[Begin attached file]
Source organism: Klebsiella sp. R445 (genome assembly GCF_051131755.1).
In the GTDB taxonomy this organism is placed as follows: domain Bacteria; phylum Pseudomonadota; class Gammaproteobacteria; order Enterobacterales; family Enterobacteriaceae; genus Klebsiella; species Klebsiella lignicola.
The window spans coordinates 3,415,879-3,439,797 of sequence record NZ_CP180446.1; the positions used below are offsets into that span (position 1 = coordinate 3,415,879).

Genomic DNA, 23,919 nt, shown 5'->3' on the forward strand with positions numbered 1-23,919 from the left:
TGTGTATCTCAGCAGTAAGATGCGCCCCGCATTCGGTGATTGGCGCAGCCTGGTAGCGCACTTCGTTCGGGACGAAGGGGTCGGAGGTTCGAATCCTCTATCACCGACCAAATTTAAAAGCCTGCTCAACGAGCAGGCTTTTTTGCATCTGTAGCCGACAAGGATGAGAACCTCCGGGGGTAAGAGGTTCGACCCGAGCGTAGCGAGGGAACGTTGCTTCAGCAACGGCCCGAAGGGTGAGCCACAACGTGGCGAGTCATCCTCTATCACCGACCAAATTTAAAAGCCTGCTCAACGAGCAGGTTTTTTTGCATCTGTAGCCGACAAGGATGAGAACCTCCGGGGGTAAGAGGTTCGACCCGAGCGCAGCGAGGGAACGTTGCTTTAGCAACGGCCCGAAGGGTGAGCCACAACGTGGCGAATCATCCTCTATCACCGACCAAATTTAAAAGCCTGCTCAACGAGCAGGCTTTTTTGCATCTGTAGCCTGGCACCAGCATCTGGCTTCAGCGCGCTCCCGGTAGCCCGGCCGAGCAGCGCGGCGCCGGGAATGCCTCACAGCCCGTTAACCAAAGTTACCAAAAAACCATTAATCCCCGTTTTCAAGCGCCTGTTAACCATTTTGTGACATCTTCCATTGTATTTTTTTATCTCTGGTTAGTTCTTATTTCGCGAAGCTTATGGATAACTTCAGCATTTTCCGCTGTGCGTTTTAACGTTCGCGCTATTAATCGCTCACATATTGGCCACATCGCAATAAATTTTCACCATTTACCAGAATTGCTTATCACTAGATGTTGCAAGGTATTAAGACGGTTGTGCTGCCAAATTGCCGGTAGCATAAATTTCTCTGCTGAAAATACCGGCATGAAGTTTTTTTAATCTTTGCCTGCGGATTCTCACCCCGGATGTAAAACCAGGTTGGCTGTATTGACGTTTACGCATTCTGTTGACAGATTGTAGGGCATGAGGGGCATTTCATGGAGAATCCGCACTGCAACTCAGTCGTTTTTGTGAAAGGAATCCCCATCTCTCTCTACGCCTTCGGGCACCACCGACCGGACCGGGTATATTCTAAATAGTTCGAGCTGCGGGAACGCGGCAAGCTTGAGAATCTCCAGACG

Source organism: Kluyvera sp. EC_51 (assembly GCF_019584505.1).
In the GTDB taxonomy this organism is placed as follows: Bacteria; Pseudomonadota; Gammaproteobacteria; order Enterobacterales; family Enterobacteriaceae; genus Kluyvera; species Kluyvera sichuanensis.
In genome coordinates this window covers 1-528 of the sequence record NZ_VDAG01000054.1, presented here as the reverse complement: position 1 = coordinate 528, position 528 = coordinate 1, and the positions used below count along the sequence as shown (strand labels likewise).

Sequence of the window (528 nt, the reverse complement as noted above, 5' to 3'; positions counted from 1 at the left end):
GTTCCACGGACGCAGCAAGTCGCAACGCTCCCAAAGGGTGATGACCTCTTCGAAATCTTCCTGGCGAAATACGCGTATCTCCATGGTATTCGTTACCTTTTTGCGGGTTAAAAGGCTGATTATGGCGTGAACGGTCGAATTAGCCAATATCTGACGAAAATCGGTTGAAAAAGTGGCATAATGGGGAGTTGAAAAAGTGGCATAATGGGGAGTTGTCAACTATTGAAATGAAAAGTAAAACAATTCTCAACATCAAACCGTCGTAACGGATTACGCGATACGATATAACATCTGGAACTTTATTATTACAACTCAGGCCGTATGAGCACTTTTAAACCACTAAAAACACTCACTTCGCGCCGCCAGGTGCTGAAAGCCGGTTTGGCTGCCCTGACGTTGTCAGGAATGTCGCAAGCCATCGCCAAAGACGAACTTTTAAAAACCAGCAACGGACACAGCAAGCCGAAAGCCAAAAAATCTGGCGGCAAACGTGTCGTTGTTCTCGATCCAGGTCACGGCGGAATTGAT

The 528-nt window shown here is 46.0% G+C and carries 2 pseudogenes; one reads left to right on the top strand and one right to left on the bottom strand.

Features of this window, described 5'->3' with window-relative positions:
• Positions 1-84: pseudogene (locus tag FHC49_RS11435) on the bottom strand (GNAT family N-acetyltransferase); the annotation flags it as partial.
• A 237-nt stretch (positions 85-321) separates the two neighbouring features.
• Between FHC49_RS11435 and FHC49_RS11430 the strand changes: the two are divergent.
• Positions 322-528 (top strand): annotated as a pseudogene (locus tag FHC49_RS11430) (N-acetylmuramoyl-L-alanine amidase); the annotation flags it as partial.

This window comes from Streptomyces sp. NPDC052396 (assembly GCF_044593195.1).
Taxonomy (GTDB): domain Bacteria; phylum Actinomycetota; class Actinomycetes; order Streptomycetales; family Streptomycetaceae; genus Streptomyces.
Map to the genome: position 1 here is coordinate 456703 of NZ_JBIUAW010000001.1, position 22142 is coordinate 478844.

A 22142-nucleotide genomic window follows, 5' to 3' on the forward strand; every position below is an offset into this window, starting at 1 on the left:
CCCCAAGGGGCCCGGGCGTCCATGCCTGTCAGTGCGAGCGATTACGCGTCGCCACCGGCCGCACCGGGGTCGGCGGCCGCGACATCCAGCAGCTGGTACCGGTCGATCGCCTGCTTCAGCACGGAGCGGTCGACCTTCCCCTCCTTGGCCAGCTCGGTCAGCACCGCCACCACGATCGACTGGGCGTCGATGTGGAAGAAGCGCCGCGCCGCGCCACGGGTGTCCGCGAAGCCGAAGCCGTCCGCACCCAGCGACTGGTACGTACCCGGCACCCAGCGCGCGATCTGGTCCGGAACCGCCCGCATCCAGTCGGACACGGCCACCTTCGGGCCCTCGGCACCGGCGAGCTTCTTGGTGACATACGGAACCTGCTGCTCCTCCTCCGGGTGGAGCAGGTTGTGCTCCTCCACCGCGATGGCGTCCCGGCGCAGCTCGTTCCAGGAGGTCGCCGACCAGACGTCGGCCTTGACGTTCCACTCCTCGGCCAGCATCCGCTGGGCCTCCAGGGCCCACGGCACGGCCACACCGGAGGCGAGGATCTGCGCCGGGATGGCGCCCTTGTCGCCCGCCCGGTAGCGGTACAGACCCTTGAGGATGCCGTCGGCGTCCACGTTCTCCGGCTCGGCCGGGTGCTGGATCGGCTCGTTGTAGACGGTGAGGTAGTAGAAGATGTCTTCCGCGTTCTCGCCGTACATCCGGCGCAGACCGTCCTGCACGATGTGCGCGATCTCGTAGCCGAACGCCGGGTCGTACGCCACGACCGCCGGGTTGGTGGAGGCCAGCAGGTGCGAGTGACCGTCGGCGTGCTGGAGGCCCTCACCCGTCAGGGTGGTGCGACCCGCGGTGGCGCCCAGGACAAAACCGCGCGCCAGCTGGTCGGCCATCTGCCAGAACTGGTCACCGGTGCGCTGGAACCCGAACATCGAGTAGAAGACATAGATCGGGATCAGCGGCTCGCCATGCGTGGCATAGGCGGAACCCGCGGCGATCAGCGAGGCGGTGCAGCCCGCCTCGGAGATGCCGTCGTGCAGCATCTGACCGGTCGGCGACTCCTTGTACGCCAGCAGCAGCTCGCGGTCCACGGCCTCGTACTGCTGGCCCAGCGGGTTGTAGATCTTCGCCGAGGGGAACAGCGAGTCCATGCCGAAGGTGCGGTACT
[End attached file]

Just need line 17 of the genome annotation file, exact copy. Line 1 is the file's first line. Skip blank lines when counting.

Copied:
This window comes from Streptomyces sp. NPDC052396 (assembly GCF_044593195.1).